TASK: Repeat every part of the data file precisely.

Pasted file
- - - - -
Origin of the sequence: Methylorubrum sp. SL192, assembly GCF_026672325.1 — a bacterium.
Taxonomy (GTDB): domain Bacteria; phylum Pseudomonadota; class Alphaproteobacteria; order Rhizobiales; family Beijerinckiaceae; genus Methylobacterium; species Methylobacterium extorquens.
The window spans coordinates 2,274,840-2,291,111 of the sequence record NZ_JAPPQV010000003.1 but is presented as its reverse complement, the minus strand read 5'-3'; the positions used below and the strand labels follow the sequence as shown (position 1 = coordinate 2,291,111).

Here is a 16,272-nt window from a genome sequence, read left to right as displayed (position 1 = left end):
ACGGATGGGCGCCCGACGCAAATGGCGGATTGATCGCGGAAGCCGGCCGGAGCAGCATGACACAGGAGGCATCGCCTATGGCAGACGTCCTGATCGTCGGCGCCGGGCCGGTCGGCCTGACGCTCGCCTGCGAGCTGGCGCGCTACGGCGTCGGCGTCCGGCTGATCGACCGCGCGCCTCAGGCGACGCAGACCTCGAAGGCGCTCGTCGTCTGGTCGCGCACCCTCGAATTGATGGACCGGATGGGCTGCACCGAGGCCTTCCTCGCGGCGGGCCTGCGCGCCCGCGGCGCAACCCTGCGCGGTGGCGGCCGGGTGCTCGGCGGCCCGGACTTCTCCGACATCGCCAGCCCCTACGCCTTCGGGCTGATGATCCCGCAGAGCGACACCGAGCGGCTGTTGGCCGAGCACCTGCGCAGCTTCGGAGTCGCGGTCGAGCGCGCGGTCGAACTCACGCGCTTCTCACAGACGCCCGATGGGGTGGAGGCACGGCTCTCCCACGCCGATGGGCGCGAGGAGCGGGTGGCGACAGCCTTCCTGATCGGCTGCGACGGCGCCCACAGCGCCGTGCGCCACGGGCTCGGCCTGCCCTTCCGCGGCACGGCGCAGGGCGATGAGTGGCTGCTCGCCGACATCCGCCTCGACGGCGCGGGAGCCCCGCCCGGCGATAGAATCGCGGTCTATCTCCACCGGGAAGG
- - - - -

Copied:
Origin of the sequence: Methylorubrum sp. SL192, assembly GCF_026672325.1 — a bacterium.
Taxonomy (GTDB): domain Bacteria; phylum Pseudomonadota; class Alphaproteobacteria; order Rhizobiales; family Beijerinckiaceae; genus Methylobacterium; species Methylobacterium extorquens.
The window spans coordinates 2,274,840-2,291,111 of the sequence record NZ_JAPPQV010000003.1 but is presented as its reverse complement, the minus strand read 5'-3'; the positions used below and the strand labels follow the sequence as shown (position 1 = coordinate 2,291,111).

Here is a 16,272-nt window from a genome sequence, read left to right as displayed (position 1 = left end):
ACGGATGGGCGCCCGACGCAAATGGCGGATTGATCGCGGAAGCCGGCCGGAGCAGCATGACACAGGAGGCATCGCCTATGGCAGACGTCCTGATCGTCGGCGCCGGGCCGGTCGGCCTGACGCTCGCCTGCGAGCTGGCGCGCTACGGCGTCGGCGTCCGGCTGATCGACCGCGCGCCTCAGGCGACGCAGACCTCGAAGGCGCTCGTCGTCTGGTCGCGCACCCTCGAATTGATGGACCGGATGGGCTGCACCGAGGCCTTCCTCGCGGCGGGCCTGCGCGCCCGCGGCGCAACCCTGCGCGGTGGCGGCCGGGTGCTCGGCGGCCCGGACTTCTCCGACATCGCCAGCCCCTACGCCTTCGGGCTGATGATCCCGCAGAGCGACACCGAGCGGCTGTTGGCCGAGCACCTGCGCAGCTTCGGAGTCGCGGTCGAGCGCGCGGTCGAACTCACGCGCTTCTCACAGACGCCCGATGGGGTGGAGGCACGGCTCTCCCACGCCGATGGGCGCGAGGAGCGGGTGGCGACAGCCTTCCTGATCGGCTGCGACGGCGCCCACAGCGCCGTGCGCCACGGGCTCGGCCTGCCCTTCCGCGGCACGGCGCAGGGCGATGAGTGGCTGCTCGCCGACATCCGCCTCGACGGCGCGGGAGCCCCGCCCGGCGATAGAATCGCGGTCTATCTCCACCGGGAAGG